It's politics. How many times do we say that in our work lives or in reference to an organization with which we are involved?
That's simply what this film is about. In this case, though, "The Ides of March" refers to big-time politics and the machinations behind them. Not only does the title allude to the famous quote in Shakespeare's "Julius Caesar," but also to March 15, the date in the movie on which fictional Ohio Gov. Mike Morris (George Clooney) hopes to become the Democratic presidential nominee.
You'll watch the political wheels spin - and sometimes grate against each other - as the campaign heats up. Paul Zara (Philip Seymour Hoffman) is Morris' savvy campaign manager, part of the team along with strategist Stephen Myers (Ryan Gosling). Stephen is a true believer: He knows in his heart that Morris is a good man and the perfect candidate to lead the country. Stephen is loyal not only to his party but also to Morris himself. The story unfolds from Stephen's viewpoint.
Paul Giamatti plays Tom Duffy, a publicist for Morris' opponent. He talks Stephen into having a brief conversation, a conversation which, if leaked to the media, could become a threat in and of itself.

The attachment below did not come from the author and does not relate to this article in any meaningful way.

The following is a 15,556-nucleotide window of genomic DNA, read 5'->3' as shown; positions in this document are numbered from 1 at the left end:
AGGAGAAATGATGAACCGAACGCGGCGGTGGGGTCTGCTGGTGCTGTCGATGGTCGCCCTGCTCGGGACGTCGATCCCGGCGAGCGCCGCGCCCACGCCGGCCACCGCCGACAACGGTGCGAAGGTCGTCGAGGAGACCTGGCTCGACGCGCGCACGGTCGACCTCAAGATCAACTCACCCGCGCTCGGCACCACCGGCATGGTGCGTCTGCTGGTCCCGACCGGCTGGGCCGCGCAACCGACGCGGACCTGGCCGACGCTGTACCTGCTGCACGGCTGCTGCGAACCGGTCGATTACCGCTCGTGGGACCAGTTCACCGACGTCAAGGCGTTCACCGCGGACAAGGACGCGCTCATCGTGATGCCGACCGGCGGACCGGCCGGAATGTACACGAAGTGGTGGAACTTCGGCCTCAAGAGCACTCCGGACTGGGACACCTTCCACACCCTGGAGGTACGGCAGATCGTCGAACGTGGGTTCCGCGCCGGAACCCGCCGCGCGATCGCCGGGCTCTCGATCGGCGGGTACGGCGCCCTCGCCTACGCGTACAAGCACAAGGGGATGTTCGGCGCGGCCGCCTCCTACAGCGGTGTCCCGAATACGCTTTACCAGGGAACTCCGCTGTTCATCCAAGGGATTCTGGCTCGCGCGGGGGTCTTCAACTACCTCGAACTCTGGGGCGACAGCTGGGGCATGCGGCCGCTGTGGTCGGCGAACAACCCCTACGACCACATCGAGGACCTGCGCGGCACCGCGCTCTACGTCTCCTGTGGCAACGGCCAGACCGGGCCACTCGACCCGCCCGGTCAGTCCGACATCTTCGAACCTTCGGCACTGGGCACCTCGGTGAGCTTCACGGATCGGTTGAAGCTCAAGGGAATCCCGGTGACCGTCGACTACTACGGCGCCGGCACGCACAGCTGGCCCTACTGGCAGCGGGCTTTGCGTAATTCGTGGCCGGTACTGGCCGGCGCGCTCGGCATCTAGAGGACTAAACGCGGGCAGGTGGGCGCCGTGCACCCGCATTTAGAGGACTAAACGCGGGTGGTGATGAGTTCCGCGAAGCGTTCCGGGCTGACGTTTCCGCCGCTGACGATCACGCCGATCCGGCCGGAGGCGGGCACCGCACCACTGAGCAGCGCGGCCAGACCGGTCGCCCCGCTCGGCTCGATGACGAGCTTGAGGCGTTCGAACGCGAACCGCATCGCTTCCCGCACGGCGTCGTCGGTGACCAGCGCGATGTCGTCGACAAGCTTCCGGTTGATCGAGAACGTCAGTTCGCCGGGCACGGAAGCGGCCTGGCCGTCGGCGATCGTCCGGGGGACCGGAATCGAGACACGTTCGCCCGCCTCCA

Meanwhile, Stephen catches the eye of a pretty intern (Evan Rachel Wood), who could threaten his job and harbors some secrets that could smear the entire campaign. And Marisa Tomei, as a reporter who's constantly sniffing around both camps, provides a journalistic threat that seems to loom everywhere.
Action fans need to look elsewhere for entertainment. This is pure conversation-driven drama, with meetings and brief encounters providing the character development and the tension that continues to build as alliances and betrayals are revealed.
Clooney also directed the movie and helped write the screenplay. Not surprisingly, the dialogue is smart and the helmsmanship is very good: For example, Clooney builds tension by showing us a vehicle - simply a vehicle - in which a conversation occurs. We know the end result of the conversation, but we don't need to even see the characters to guess what's going on inside.
A couple of times, I didn't buy into the situations involving the intern. Otherwise this is, sadly, a realistic tale about the hard-nosed game of politics and how it changes the lives, and spirits, of those involved.